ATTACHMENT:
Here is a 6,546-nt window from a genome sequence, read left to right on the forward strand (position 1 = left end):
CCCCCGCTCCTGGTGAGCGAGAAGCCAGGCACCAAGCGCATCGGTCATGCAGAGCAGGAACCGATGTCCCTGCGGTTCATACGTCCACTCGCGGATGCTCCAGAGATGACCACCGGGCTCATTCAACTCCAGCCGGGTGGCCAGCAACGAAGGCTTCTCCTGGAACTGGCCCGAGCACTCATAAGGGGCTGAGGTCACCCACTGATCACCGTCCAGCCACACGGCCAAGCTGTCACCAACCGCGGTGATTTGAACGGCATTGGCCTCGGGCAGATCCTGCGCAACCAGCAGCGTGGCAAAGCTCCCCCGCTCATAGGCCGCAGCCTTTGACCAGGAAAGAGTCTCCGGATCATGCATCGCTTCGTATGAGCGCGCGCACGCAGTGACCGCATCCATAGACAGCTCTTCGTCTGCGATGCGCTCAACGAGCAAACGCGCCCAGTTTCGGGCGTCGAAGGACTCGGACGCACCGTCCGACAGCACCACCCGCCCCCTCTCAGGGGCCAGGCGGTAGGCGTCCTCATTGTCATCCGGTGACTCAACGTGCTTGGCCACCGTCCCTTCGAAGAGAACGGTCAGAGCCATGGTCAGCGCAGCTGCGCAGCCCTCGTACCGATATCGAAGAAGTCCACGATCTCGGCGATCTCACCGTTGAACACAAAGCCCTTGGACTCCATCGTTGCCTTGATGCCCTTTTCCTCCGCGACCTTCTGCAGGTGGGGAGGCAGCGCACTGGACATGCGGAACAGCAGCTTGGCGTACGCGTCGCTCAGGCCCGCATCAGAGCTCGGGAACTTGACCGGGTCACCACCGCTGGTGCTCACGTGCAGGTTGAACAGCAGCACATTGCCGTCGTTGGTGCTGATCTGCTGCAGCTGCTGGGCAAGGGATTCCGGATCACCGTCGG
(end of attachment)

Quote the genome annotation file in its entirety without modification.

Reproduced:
Here is a 6,546-nt window from a genome sequence, read left to right on the forward strand (position 1 = left end):
CCCCCGCTCCTGGTGAGCGAGAAGCCAGGCACCAAGCGCATCGGTCATGCAGAGCAGGAACCGATGTCCCTGCGGTTCATACGTCCACTCGCGGATGCTCCAGAGATGACCACCGGGCTCATTCAACTCCAGCCGGGTGGCCAGCAACGAAGGCTTCTCCTGGAACTGGCCCGAGCACTCATAAGGGGCTGAGGTCACCCACTGATCACCGTCCAGCCACACGGCCAAGCTGTCACCAACCGCGGTGATTTGAACGGCATTGGCCTCGGGCAGATCCTGCGCAACCAGCAGCGTGGCAAAGCTCCCCCGCTCATAGGCCGCAGCCTTTGACCAGGAAAGAGTCTCCGGATCATGCATCGCTTCGTATGAGCGCGCGCACGCAGTGACCGCATCCATAGACAGCTCTTCGTCTGCGATGCGCTCAACGAGCAAACGCGCCCAGTTTCGGGCGTCGAAGGACTCGGACGCACCGTCCGACAGCACCACCCGCCCCCTCTCAGGGGCCAGGCGGTAGGCGTCCTCATTGTCATCCGGTGACTCAACGTGCTTGGCCACCGTCCCTTCGAAGAGAACGGTCAGAGCCATGGTCAGCGCAGCTGCGCAGCCCTCGTACCGATATCGAAGAAGTCCACGATCTCGGCGATCTCACCGTTGAACACAAAGCCCTTGGACTCCATCGTTGCCTTGATGCCCTTTTCCTCCGCGACCTTCTGCAGGTGGGGAGGCAGCGCACTGGACATGCGGAACAGCAGCTTGGCGTACGCGTCGCTCAGGCCCGCATCAGAGCTCGGGAACTTGACCGGGTCACCACCGCTGGTGCTCACGTGCAGGTTGAACAGCAGCACATTGCCGTCGTTGGTGCTGATCTGCTGCAGCTGCTGGGCAAGGGATTCCGGATCACCGTCGG